The "fast, faster, fastest" headline doesn't pack the same punch anymore when it comes to processors. Sure, gamers want to blast their cannons a little faster, but the rest of the people can't really care about this stuff, can they?
The "fast, faster, fastest" headline doesnt pack the same punch anymore when it comes to processors. Sure, gamers want to blast their cannons a little faster, but the rest of the people cant really care about this stuff, can they?
Intel is counting on that they can and will. The company is hoping, of all things, that video editing, and ripping and burning CDs, will drive consumers to gobble up the new Pentium 4 processors running in the gig-and-a-half-hertz range and beyond. What Intel isnt really promoting is widespread corporate adoption. This puts the home users in the interesting position of actually driving the market, which means sooner or later, corporate users will have souped-up Nvdia graphics cards so that they can play Quake really fast on their breaks.
I admit the P4 piqued my interest, but only in the most narrow sense of the phrase. I upgrade my processor every year or so, and its still not enough for the stuff I wanted to do years ago. My Pentium chugged on it, my Pentium II chugged and my Pentium III currently is chugging away on simple video projects. Meanwhile, my word processor, database and presentation graphics package dont seem to run any faster.
The P4 has streaming SIMD extensions144 of them, to be specificand many of them are made for video rendering. So I guess Ill go out on a limb and believe Intel, just like I have every year. I believe that application vendors will develop their wares with the new extensions in mind. It might take a year or so, but it will be worth it.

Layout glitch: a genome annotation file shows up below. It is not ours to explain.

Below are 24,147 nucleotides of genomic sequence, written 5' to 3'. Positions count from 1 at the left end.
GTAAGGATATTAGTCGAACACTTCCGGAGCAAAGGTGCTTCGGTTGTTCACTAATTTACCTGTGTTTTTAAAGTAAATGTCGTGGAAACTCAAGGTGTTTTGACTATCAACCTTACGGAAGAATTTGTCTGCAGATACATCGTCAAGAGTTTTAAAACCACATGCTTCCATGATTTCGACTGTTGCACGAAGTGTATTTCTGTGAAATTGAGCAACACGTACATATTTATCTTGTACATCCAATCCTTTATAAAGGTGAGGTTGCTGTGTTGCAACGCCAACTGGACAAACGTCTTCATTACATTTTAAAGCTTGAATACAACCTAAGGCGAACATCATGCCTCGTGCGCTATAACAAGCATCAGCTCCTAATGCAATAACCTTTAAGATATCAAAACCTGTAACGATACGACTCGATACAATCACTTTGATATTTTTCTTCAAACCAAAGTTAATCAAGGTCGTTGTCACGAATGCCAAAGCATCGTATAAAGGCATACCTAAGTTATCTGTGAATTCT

In the past, however, I used to think my demands for faster performance really mattered. Now, the only reason Ior anyone else, for that matterwant a faster processor is for hobbying. Therefore, the P4 cant have nearly the corporate impact that any of Intels previous processors have had.
One reason corporate users should avoid the P4 is that it wont make office applications faster. As much as Microsoft is pushing voice recognition in Office 10, very few people are going to use either Office 10 or voice recognition.
Another reason to avoid the P4 is that it uses RDRAM. My quick sampling of hardware vendors at Comdex led me to believe that RDRAM will be dropped from most of its platforms and that Rambus will lose its lawsuits.
Finally, corporate users shouldnt choose the P4 because its far too expensive, and it may stay that way. There are timing problems with RDRAM right now, and motherboard manufacturers cant maintain adequate yields yet.
Right now, the P4 and RDRAM are bound together. As long as this is the case, this beast is best for home users.
As the director of eWEEK Labs, John manages a staff that tests and analyzes a wide range of corporate technology products. He has been instrumental in expanding eWEEK Labs' analyses into actual user environments, and has continually engineered the Labs for accurate portrayal of true enterprise infrastructures. John also writes eWEEK's 'Wide Angle' column, which challenges readers interested in enterprise products and strategies to reconsider old assumptions and think about existing IT problems in new ways. Prior to his tenure at eWEEK, which started in 1994, Taschek headed up the performance testing lab at PC/Computing magazine (now called Smart Business). Taschek got his start in IT in Washington D.C., holding various technical positions at the National Alliance of Business and the Department of Housing and Urban Development. There, he and his colleagues assisted the government office with integrating the Windows desktop operating system with HUD's legacy mainframe and mid-range servers.